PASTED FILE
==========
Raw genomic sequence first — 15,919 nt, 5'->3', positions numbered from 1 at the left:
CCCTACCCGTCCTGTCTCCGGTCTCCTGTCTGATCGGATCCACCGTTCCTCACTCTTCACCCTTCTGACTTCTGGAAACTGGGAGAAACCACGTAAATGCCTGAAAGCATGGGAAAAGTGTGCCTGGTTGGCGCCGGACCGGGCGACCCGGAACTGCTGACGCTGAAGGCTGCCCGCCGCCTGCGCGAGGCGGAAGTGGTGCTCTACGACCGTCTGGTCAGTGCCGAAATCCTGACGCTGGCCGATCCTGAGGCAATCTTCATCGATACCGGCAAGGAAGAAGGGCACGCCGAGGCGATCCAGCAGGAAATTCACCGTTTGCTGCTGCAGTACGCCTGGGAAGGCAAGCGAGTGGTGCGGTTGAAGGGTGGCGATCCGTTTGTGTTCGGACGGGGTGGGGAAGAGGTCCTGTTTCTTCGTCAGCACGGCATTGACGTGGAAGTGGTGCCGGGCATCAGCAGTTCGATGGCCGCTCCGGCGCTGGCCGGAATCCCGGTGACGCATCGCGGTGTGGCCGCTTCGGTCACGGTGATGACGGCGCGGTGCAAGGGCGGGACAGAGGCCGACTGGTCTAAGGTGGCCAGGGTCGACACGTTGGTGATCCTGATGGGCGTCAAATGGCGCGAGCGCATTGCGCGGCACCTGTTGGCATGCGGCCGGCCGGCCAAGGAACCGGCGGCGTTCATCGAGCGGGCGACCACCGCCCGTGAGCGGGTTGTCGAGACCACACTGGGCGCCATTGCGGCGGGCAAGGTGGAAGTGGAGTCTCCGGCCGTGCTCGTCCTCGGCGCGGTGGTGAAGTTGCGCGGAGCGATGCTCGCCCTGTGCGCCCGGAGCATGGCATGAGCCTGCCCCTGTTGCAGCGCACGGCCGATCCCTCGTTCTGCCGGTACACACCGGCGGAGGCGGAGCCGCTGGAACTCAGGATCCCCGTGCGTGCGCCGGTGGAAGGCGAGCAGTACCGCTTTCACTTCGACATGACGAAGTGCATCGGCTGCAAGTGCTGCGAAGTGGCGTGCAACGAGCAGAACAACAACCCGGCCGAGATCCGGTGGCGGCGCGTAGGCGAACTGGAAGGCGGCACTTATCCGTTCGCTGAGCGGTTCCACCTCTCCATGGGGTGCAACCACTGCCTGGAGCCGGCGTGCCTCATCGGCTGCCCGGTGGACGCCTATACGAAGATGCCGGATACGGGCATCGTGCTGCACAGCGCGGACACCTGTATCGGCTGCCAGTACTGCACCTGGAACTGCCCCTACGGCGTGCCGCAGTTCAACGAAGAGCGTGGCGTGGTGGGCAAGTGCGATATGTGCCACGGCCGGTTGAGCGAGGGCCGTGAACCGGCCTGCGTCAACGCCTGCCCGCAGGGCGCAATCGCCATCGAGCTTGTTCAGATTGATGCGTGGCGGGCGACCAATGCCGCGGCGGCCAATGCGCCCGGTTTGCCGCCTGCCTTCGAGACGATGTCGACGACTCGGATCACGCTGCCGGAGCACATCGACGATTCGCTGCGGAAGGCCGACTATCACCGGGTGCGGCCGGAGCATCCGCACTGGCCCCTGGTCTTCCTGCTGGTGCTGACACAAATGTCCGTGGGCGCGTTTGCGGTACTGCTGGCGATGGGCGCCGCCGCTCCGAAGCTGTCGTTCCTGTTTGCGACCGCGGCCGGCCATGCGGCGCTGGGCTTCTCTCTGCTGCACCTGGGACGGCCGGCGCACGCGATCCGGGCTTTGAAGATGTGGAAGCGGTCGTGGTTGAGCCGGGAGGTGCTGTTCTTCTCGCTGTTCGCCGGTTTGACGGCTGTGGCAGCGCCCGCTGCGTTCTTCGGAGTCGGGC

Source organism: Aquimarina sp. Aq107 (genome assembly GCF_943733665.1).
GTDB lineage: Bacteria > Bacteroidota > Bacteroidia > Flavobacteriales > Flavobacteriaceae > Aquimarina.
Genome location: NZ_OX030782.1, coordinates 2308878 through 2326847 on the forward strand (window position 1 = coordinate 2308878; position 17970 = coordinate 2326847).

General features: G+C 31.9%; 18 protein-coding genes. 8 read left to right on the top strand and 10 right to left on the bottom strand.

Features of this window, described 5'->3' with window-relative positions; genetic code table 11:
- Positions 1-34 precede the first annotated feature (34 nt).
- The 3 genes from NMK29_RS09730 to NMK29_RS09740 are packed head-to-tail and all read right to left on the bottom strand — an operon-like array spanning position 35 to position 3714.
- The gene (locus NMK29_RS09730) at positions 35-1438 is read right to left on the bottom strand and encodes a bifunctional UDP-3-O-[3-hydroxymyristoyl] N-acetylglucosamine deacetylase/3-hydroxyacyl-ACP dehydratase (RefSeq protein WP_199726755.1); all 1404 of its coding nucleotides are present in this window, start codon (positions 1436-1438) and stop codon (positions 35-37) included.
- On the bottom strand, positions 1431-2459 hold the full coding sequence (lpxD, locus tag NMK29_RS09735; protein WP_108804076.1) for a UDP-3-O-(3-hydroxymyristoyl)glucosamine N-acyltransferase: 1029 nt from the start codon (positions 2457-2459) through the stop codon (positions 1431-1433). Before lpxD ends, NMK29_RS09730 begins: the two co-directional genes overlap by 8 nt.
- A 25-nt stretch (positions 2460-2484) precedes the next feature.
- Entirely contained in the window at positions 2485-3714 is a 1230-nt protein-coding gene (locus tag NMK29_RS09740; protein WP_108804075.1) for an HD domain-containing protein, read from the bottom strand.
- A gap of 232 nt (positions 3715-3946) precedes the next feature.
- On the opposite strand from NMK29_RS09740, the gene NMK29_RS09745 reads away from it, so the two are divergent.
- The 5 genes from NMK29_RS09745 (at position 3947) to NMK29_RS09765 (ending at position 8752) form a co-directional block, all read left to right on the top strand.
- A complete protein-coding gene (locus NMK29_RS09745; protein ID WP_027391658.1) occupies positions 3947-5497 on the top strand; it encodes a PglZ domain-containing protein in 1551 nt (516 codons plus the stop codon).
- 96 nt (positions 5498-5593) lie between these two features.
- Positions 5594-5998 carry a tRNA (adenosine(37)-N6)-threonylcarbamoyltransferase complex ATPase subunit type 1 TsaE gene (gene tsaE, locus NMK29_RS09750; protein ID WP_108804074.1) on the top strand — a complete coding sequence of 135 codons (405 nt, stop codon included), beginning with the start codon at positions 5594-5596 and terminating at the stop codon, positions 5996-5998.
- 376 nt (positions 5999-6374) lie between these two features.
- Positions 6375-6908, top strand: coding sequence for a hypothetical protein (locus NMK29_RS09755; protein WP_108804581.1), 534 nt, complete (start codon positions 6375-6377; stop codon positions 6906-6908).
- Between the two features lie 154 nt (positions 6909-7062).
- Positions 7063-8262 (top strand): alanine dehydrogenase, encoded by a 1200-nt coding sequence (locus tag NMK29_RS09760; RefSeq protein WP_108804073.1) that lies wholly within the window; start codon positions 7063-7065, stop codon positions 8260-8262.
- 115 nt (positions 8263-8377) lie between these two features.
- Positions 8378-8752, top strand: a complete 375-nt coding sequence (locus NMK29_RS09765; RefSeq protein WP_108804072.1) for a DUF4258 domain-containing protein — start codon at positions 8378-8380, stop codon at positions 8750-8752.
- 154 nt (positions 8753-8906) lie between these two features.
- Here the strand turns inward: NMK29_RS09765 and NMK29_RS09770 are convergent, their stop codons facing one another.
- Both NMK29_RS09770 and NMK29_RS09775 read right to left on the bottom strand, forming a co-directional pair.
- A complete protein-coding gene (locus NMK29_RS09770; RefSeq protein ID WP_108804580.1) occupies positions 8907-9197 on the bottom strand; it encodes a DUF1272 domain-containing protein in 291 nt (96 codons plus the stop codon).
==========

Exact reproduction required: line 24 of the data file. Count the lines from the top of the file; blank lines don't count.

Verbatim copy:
- 115 nt (positions 8263-8377) lie between these two features.